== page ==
Malaysia has apparently managed to reduce crime and corruption in the country. But are these numbers anywhere near enough? Are we merely cheering small victories? Should we cheer at all? Every battle won brings us a step closer to winning the war, right? In other news, Malaysia has had its share of the scare from the new coronavirus from China; and, Jibby Razak denies appointing former AG Apandi Ali to the board of Tabung Haji as a reward for clearing him of wrongdoings. And to all our readers who celebrate the Lunar New Year, Gong Xi Fa Cai! May the year of the metal rat bring you prosperity and happiness!

Viruses of crime, corruption and corona

Well done, geng

Yay for the cops. Yay for the Malaysian Anti-Corruption Commission. Yay for Malaysia!

In two announcements yesterday, we learned that the coppers, the Royal Malaysian Police, PDRM or police force, whatever you wanna call them have managed to bring down the crime rate, while the country has improved in the annual international Corruption Perception Index (CPI).

Let’s look at the crime rate first. IGP Abdul Hamid Bador says our coppers, in 2019, managed to bring down the crime index by 7.5%, to 249 cases per 100,000 population from the initial target of 269 cases for the year.

According to a report, this is also an improvement from 2017 and 2018 which recorded crime index of 309.7 cases and 273.8 per 100,000 population respectively. Kudos to our men and women in blue!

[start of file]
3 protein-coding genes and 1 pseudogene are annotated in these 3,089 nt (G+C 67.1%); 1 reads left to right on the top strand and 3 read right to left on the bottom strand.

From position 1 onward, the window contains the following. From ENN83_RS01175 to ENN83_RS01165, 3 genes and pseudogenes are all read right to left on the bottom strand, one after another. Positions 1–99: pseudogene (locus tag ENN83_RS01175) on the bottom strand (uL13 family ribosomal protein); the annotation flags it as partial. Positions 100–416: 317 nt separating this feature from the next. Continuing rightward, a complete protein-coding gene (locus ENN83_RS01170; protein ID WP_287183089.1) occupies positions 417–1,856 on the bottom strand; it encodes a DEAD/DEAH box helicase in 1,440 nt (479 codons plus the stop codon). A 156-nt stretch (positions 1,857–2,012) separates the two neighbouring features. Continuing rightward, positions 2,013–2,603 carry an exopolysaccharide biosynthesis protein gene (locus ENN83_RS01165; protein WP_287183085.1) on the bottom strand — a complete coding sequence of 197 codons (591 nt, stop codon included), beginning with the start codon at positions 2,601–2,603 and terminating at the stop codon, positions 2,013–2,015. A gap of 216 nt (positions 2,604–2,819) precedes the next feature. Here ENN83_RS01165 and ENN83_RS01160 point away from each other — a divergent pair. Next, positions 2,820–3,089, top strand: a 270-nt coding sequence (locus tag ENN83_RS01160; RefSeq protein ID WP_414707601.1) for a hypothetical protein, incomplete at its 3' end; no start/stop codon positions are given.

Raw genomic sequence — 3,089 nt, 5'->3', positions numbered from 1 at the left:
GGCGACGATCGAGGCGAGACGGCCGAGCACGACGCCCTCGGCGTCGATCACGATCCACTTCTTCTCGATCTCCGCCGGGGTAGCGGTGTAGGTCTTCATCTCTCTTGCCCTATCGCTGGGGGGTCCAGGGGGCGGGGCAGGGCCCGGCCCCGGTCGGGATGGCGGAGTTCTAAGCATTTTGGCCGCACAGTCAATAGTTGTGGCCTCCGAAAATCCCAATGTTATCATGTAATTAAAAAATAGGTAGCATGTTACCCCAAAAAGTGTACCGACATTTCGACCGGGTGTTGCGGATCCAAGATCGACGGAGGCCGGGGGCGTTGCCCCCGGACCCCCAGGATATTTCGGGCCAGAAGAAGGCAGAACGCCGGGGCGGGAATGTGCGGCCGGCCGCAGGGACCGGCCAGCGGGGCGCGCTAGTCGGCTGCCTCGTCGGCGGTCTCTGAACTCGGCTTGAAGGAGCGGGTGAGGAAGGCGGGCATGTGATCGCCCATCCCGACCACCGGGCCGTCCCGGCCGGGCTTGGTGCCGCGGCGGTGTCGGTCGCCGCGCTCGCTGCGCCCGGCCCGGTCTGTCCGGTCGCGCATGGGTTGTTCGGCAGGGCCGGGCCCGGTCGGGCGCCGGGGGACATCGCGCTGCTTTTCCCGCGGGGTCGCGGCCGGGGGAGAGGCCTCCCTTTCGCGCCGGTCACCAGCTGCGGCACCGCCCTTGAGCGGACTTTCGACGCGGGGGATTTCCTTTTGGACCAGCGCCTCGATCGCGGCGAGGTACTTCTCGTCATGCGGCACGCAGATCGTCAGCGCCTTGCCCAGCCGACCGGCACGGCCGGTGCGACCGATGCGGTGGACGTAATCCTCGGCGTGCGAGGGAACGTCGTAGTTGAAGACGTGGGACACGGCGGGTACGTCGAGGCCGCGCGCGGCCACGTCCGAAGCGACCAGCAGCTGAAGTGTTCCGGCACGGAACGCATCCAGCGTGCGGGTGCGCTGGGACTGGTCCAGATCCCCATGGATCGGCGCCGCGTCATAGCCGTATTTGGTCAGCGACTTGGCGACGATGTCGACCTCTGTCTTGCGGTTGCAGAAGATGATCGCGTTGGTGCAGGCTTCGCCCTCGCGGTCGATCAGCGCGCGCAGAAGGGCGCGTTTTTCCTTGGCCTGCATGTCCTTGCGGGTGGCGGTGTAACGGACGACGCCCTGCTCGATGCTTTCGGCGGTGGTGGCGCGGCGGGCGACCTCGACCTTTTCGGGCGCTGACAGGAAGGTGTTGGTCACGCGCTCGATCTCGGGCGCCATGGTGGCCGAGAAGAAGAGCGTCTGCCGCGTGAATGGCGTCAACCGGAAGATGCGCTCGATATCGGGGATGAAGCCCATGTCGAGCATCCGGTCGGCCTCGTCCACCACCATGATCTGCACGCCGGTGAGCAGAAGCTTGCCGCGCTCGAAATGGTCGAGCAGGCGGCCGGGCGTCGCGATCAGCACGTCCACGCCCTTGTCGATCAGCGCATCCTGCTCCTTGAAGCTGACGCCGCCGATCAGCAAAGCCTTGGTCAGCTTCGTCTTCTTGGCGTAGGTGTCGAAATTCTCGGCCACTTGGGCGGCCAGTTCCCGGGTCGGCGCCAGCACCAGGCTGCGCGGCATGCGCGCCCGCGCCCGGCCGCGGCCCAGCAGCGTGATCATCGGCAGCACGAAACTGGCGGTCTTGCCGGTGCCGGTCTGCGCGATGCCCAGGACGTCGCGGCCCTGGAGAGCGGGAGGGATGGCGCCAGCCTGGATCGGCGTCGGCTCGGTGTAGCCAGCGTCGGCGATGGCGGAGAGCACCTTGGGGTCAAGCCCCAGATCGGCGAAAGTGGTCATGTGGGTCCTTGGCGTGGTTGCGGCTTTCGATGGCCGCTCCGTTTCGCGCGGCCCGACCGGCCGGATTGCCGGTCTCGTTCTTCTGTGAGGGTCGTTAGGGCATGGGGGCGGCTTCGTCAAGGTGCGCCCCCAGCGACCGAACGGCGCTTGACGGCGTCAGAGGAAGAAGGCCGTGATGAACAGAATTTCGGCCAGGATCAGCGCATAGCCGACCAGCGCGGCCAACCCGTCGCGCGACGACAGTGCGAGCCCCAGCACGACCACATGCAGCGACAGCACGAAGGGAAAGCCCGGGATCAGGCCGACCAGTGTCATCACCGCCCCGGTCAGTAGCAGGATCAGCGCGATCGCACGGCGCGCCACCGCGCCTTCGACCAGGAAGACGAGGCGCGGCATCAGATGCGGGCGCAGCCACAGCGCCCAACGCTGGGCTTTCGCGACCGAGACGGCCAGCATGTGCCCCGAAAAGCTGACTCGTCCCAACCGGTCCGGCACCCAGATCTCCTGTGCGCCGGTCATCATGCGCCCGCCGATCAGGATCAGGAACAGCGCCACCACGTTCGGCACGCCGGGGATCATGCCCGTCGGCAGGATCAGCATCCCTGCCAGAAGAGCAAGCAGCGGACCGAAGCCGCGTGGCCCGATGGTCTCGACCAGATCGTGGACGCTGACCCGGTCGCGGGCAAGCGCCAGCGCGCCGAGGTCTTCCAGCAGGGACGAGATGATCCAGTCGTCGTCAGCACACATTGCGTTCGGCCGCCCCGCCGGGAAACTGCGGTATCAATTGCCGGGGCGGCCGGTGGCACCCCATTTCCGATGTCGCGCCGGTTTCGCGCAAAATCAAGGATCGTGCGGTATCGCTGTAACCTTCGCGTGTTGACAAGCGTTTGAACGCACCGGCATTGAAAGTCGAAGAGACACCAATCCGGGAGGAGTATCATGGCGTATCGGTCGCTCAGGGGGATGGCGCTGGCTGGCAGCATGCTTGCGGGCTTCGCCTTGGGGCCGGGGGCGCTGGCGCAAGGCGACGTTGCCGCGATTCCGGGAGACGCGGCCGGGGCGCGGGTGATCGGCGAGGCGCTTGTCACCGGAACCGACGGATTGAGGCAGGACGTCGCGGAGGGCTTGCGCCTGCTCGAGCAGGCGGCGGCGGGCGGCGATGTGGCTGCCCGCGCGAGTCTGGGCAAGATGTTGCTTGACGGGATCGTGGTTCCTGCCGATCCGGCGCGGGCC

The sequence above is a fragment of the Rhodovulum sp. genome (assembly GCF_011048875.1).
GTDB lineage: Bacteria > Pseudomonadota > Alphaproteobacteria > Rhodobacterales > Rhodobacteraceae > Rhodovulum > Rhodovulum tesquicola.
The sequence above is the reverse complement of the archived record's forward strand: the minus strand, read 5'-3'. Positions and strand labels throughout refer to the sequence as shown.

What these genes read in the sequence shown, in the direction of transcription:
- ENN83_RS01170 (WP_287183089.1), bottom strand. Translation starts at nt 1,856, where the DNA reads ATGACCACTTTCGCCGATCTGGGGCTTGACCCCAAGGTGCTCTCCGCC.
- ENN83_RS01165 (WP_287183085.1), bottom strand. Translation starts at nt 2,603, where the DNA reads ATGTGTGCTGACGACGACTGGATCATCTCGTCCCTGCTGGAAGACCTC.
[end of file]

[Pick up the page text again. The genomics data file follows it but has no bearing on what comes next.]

Among other successes last year, as mentioned by Abdul Hamid, were the arrests of 268 policemen for drug abuse under Ops Blue Devil; the massive drug bust in Penang of 12 tonnes of cocaine with a street value of a whopping RM2.4 billion; and, more than 17,500 operations by the Commercial Crime Investigation Department, with the arrests of 15,876 suspects.

But are these numbers good enough? Going by Malaysia’s current population of 32 million (not counting the millions of foreigners) and the crime index rate, there were almost 80,000 criminal cases last year. It’s almost as many cases as we have policemen and women.

So keep up the good work PDRM, but don’t rest on whatever small laurels you earned. Make sure you continue to improve each year.

Meanwhile, Transparency International-Malaysia headman Muhammad Mohan says the country jumped 10 spots in 2019 to 51 on the international CPI, scoring 53 points compared to 47 in 2018. This is our highest score since 2012.

In the scoring system that runs from 0 (for super kotor) to 100 (super bersih), we’re the kid that’s bang average, bringing home Cs and C minuses. We’re not nearly as good as annoying superstars like Denmark and New Zealand (87 points each), but not as tragic as perennial underachievers like Syria, South Sudan and Somalia with 13, 12 and 9 points each. 

Muhammad said the improvement was because of the gomen’s action in tackling scandals such as the ones relating to 1MDBSRC International and Felda.